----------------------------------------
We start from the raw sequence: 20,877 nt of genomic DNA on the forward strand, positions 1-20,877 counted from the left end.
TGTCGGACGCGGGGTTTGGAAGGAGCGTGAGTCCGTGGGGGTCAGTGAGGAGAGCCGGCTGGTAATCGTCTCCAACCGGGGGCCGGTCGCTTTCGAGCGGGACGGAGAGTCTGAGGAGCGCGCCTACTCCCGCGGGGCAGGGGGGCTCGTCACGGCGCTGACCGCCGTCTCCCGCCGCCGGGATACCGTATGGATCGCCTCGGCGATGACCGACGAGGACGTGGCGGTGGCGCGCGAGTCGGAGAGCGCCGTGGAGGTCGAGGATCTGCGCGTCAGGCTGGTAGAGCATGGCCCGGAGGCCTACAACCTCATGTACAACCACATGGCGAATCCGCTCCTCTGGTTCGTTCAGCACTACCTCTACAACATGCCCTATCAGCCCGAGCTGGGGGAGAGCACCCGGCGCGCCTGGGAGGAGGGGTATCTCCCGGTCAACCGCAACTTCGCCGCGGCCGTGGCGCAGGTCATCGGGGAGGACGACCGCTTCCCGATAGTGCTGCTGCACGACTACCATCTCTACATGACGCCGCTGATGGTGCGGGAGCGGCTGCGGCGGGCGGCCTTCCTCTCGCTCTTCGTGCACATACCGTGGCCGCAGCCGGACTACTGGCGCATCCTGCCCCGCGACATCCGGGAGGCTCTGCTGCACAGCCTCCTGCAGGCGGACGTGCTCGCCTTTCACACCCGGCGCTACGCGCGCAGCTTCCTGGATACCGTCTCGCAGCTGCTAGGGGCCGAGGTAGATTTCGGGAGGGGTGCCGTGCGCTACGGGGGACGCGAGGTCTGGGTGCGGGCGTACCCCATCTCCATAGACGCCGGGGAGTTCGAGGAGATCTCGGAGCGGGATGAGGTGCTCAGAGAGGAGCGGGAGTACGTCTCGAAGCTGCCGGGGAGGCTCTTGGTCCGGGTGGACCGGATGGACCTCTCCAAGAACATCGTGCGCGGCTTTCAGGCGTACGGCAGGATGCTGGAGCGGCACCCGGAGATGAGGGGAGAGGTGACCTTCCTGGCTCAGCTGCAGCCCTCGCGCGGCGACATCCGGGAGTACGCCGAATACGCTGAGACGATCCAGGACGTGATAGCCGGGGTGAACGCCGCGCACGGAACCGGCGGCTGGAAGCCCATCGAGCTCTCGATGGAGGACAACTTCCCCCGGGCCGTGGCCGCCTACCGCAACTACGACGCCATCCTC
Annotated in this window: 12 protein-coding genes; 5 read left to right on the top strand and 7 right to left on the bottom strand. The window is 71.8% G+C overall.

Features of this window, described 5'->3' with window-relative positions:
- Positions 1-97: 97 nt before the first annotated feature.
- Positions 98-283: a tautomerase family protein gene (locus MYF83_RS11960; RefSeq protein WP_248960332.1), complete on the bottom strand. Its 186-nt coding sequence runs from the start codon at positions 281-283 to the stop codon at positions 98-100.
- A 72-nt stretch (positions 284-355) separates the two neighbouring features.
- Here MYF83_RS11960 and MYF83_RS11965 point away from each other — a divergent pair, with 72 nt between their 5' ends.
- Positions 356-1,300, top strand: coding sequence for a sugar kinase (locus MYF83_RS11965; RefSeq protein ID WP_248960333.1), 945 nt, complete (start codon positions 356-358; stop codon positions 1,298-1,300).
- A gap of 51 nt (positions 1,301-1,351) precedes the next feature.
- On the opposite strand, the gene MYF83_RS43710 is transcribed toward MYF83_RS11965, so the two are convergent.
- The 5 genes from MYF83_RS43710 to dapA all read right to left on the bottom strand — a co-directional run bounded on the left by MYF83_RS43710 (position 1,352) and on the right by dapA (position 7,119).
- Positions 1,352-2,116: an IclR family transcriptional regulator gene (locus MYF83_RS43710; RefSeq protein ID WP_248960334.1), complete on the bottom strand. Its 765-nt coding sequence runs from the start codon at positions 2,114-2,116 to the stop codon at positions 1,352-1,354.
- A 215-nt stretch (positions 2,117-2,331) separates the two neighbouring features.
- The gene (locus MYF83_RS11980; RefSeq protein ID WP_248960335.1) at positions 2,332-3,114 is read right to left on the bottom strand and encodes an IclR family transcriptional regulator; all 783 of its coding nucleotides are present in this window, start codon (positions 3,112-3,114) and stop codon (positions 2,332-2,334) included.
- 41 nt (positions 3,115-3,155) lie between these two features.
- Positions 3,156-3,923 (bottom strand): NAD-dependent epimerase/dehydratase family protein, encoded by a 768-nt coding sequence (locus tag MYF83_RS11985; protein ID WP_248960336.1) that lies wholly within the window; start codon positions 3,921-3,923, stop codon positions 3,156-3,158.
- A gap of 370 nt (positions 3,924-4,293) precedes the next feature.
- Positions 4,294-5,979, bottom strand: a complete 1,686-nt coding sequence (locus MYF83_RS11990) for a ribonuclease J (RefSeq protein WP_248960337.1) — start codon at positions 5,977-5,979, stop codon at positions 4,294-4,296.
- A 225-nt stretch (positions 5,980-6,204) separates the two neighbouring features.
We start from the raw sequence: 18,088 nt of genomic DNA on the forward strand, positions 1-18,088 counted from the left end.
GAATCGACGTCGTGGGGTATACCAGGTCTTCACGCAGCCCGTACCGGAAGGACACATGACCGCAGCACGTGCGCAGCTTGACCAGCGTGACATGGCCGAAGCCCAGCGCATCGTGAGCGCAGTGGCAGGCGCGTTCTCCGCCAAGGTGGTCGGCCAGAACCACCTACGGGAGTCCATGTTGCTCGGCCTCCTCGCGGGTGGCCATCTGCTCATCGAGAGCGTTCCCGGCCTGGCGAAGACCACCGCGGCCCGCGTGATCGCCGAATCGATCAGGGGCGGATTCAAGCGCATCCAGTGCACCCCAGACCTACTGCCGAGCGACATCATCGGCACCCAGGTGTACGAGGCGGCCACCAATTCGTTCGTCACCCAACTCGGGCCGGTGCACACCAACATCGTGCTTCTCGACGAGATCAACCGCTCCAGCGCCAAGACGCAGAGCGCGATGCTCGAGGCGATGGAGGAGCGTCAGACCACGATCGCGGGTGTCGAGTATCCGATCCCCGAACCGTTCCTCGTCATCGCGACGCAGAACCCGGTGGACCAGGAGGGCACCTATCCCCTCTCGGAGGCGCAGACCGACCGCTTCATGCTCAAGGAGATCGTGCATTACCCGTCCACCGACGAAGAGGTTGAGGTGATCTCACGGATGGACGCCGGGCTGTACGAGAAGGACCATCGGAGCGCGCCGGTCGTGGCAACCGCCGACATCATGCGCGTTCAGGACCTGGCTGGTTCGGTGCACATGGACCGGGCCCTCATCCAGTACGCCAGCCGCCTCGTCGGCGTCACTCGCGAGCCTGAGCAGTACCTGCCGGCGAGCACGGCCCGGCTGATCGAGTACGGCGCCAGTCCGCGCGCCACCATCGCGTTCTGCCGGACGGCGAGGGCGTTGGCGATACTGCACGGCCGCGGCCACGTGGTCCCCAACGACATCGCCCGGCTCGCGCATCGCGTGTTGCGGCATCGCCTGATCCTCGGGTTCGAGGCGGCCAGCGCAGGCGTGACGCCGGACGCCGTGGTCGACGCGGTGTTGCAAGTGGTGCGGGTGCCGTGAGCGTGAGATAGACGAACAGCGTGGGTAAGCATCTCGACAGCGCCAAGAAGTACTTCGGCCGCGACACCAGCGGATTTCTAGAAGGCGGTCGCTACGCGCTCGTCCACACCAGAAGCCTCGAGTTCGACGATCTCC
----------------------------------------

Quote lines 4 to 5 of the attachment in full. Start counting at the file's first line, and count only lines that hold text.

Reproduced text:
Features of this window, described 5'->3' with window-relative positions:
- Positions 1-97: 97 nt before the first annotated feature.